Were Danish playmaker Christian Eriksen, USA captain Michael Bradley and Algerian superstar Riyad Mahrez lining up at the FIFA Futsal World Cup in Colombia this week, it’s fair to say it would turn a few heads. While that may sound like a scenario right out of left field, the thing is, back in 1989 at the first edition of the tournament, the late-80s counterparts to these modern day stars did just that.

Stepping out 27 years ago, it was Brian Laudrup – one of the finest players ever to emerge from Denmark, Michael Windischmann – who would soon be captaining the Stars and Stripes at their first FIFA World Cup™ in 50 years, and Lakhdar Belloumi – arguably the greatest ever to pull on the Algeria shirt, taking to the court.

You could even expand the analogy further. Four other players took part in the Netherlands who had, or would go on to, grace an 11-a-side World Cup – namely Canada’s Paul Dolan and Tab Ramos, Peter Vermes and Steve Trittschuh of USA.

“It was great fun, because you got to watch a lot of technical play, great ability and different countries,” Laudrup, who scored four times in three games while there, reflected. “[We Danes] are not famous for [being technical]. We’ve always been seen as physical players, tactically very sound, but after that we got to see that Danish players were technically gifted as well – or at least some of us!”

It was the first time FIFA had strayed away from the comfort of grass for a tournament – predating the FIFA Beach Soccer World Cup by 16 years – and also saw a FIFA tournament return to the Netherlands for the first time in over 60 years – having not been present since the Amsterdam Olympic Games in 1928. In fact, with the Dutch FA (KNVB) turning 100 that year, then-Vice-President Martern Kastermans summed it up well: “It was a double party.”

Futsal was greatly popular in the European lowlands at the time, so the hosts were a natural choice, with neighbours Belgium joining them as one of the pre-tournament favourites, alongside Brazil. It maybe then came as little shock that they filled three of the semi-final spots come the final weekend. The fourth was maybe a bit more of a surprise, coming in the shape of USA. But taking a closer look, maybe they should have been given a bit more pedigree.

“Growing up as a youth [in New York] we played in indoor tournaments which were more within the futsal system, with the ball allowed out of bounds, unlike the indoor soccer league – which had boards around the walls,” Windischmann, who skippered USA at Italy 1990, explained, at a time when the indoor game was hugely popular in the States.

“It was often played in a hockey rink with turf laid over it,” Dolan – who kept goal at Mexico 1986 for Canada – said, casting his mind back to the indoor North American leagues. “But [in 1989] it was proper futsal, but some of those skills transferred onto the hardwood floor and it was a very fun experience over in the Netherlands.”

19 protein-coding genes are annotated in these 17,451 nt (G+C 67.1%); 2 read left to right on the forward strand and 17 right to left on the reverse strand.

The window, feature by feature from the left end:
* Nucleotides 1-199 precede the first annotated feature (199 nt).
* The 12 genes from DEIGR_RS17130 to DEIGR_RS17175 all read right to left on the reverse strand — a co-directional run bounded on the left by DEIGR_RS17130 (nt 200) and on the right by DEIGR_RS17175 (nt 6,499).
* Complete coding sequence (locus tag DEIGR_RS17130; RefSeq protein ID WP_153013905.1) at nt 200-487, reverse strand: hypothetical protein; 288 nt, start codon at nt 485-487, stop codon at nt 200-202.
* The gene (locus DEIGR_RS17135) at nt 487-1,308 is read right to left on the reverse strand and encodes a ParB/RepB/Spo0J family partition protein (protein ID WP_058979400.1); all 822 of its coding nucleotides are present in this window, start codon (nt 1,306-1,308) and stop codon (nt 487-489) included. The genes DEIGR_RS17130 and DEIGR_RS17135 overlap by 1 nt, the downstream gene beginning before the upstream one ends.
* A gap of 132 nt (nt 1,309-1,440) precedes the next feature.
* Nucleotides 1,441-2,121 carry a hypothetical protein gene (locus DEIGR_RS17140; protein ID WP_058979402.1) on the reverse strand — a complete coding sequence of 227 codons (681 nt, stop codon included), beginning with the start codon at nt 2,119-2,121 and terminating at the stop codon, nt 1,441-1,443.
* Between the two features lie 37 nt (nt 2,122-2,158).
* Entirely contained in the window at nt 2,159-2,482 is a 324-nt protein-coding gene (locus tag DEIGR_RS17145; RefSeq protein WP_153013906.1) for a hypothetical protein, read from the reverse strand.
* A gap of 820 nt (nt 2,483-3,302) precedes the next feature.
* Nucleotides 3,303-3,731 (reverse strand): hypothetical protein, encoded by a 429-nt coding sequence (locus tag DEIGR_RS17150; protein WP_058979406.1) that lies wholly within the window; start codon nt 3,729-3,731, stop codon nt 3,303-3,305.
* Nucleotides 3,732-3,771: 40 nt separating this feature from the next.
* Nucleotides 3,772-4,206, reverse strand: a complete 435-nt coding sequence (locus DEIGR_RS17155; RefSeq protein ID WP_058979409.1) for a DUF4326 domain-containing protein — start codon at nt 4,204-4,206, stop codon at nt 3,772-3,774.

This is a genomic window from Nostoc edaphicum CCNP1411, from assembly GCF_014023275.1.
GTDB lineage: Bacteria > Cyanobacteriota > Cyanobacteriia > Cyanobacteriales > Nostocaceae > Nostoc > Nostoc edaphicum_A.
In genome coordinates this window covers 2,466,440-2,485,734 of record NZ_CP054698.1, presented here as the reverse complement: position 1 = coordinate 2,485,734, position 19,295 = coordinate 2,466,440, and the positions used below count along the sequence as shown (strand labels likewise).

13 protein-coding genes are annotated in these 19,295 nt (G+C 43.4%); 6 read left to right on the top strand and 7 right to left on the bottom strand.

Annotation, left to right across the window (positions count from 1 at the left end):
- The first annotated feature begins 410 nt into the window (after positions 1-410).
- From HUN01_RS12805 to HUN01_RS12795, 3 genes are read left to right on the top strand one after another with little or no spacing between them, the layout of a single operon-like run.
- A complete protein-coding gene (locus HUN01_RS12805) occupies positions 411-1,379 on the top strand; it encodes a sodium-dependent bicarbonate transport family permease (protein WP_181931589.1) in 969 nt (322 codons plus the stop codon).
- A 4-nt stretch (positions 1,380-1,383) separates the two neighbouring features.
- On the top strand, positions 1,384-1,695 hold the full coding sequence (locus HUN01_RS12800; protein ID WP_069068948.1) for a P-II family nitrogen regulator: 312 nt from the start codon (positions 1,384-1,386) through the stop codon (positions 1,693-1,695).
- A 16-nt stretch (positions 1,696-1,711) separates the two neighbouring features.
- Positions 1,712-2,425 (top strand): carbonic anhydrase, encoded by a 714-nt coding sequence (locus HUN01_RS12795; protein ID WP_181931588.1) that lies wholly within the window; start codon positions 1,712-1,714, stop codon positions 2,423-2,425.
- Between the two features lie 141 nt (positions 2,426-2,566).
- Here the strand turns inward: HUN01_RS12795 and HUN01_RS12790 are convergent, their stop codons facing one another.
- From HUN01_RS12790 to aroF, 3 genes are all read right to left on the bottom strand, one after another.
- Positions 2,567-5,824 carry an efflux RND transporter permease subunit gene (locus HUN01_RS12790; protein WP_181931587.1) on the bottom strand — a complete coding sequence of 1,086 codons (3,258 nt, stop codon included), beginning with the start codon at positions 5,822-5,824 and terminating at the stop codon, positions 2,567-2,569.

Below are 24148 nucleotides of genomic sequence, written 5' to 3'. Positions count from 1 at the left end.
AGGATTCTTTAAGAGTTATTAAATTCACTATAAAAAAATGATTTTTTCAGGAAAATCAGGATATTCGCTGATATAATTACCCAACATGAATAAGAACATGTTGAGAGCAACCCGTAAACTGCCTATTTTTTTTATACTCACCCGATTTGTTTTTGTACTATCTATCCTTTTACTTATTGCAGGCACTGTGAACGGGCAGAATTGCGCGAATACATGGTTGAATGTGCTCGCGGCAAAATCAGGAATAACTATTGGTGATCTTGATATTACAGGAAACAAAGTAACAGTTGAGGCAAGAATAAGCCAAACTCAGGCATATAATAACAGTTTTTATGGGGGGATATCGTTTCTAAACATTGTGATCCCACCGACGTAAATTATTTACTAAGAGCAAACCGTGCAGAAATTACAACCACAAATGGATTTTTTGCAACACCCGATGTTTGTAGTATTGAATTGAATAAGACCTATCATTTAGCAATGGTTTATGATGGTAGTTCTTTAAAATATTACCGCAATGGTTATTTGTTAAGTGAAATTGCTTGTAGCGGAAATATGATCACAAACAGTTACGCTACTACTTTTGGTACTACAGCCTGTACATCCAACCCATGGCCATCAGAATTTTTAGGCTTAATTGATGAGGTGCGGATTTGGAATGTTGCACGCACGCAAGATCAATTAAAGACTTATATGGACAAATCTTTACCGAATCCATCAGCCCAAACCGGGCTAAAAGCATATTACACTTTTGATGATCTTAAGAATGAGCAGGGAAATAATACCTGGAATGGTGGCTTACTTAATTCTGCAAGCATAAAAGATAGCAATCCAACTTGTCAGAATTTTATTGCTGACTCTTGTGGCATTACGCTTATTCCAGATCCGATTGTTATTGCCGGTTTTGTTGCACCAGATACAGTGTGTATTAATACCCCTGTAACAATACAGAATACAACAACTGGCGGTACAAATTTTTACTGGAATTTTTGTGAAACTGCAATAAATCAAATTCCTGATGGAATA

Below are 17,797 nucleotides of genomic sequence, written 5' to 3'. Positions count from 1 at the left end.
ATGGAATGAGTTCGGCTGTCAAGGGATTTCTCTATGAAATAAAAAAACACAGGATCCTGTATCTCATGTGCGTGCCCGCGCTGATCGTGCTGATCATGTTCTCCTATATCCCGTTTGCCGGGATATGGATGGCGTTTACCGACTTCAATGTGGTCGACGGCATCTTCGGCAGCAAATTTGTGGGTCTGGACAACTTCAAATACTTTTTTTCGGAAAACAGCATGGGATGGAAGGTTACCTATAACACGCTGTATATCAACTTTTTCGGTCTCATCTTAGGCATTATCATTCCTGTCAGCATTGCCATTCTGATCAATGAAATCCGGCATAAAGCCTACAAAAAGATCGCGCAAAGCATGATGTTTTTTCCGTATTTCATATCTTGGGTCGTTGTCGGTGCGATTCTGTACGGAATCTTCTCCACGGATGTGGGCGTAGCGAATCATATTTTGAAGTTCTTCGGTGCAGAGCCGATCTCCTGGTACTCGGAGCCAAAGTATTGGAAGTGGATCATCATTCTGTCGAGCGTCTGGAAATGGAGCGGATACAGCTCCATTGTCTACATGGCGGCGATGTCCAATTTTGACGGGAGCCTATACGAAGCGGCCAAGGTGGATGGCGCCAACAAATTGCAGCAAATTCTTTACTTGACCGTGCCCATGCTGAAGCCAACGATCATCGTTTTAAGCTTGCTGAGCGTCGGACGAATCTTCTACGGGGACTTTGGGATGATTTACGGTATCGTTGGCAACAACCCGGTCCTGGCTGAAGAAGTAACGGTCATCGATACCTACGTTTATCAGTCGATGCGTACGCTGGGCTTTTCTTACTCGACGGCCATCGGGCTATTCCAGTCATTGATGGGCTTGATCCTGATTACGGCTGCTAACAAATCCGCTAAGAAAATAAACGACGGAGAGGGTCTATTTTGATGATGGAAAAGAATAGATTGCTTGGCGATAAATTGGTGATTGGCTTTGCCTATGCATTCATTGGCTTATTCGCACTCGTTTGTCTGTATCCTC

Even with indoor experience, the US Soccer federation had few expectations of their charges in Europe. “We’d call back home and say ‘the team’s won their games and moving to the next round’, being met with the reply of ‘they did'?” Windischmann recalled incredulously. “Then they’d get another phone call saying ‘they’ve made the quarter-finals’, then ‘they’re in the semis now'!”

The hosts saw an end to their run, booking a place in the final against Brazil, but the USA captain enjoyed one final flurry. “The bronze medal match was incredible,” he said of a thrilling 3-2 win over the Belgians, in what were clearly cherished memories. “I was lucky enough to get a goal to put it into overtime, I always remember that one as the goalkeeper made a save and I scored with a backheel.” A Vermes strike a minute from time sealed their best-ever performance at a FIFA tournament, much to Windischmann’s surprise. “We didn’t even realise that until we got home and someone mentioned it.”

And even though it was the first tournament, the final was a classy affair. Brazil edged the encounter in front of over 4,000 fans packed into Rotterdam’s Sportpaleis Ahoy 2-1. Each and every goal was something special as the South Americans picked up the first of what now stands at five titles.

The days of World Cup stars gracing the pinnacle of futsal is likely an era confined to the past in the eyes of Laudrup, however, as the game has progressed, developed and the two sports have diverged. The last player to grace both, back in 2000, was Costa Rica’s Rolando Fonseca, before heading to Korea/Japan 2002.

“I sometimes watch the Brazilian futsal leagues and some of these guys are absolutely phenomenal,” the Danish France 1998 star explained, “but when they try it outside they can’t keep up that kind of play, because it’s a different ball game.”

Even so, at the start of the developing story of the FIFA Futsal World Cup, it was perhaps apt that it was started on its journey of forging its own path in sport with a helping hand from those who had made – or would go on to make – their names on football’s biggest stage of all.